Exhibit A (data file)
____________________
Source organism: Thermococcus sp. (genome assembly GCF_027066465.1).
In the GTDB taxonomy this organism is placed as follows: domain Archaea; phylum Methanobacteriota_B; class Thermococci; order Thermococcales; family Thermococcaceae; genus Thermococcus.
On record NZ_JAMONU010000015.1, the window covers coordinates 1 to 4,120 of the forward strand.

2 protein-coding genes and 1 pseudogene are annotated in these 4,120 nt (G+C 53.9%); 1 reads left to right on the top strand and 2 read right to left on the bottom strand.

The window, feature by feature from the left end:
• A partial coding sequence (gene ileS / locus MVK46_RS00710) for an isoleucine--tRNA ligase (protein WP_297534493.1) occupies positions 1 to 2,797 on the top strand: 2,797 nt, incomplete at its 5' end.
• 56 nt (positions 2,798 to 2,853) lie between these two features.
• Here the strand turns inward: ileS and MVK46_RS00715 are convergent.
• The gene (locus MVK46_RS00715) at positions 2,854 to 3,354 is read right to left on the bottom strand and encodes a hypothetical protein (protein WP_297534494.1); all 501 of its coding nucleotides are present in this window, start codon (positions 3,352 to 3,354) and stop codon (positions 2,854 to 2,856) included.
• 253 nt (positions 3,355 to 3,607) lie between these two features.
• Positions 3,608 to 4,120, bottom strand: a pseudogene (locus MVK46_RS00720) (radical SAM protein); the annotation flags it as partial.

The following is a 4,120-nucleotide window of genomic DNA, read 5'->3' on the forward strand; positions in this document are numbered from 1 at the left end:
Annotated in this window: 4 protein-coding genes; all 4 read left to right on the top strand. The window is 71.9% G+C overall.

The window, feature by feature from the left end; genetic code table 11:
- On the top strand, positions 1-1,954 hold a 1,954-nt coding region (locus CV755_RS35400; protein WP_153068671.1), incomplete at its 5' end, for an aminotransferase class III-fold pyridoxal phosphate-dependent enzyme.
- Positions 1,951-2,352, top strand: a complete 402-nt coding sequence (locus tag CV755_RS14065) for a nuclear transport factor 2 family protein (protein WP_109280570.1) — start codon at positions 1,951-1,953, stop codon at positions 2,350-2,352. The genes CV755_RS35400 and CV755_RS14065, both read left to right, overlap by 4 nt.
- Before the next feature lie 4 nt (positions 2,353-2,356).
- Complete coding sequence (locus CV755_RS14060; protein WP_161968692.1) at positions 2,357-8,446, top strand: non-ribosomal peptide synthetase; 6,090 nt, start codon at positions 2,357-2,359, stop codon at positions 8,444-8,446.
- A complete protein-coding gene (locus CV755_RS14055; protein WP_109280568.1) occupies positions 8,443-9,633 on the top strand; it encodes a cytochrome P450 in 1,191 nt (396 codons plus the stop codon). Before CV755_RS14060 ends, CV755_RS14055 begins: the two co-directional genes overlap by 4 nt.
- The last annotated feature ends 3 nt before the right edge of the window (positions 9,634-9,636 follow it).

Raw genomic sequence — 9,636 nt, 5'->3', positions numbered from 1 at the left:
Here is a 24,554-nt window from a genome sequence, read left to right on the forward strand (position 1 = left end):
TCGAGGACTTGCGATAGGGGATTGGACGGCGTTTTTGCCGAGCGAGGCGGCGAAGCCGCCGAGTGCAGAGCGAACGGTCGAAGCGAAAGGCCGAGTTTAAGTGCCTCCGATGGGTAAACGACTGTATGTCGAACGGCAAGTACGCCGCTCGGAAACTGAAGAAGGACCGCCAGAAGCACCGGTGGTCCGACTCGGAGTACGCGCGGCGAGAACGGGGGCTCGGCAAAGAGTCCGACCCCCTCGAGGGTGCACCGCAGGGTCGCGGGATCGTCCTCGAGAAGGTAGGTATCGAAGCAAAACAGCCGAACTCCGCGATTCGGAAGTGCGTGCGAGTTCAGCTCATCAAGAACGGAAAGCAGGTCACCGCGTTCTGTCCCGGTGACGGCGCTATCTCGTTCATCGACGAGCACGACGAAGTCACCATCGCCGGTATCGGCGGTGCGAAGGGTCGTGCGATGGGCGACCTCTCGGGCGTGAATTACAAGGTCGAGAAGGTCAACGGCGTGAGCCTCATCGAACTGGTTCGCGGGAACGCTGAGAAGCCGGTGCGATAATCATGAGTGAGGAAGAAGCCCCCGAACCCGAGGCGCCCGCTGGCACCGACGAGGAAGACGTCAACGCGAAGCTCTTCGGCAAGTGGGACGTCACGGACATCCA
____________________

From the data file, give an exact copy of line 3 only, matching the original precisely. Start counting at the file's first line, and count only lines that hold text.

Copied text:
On record NZ_JAMONU010000015.1, the window covers coordinates 1 to 4,120 of the forward strand.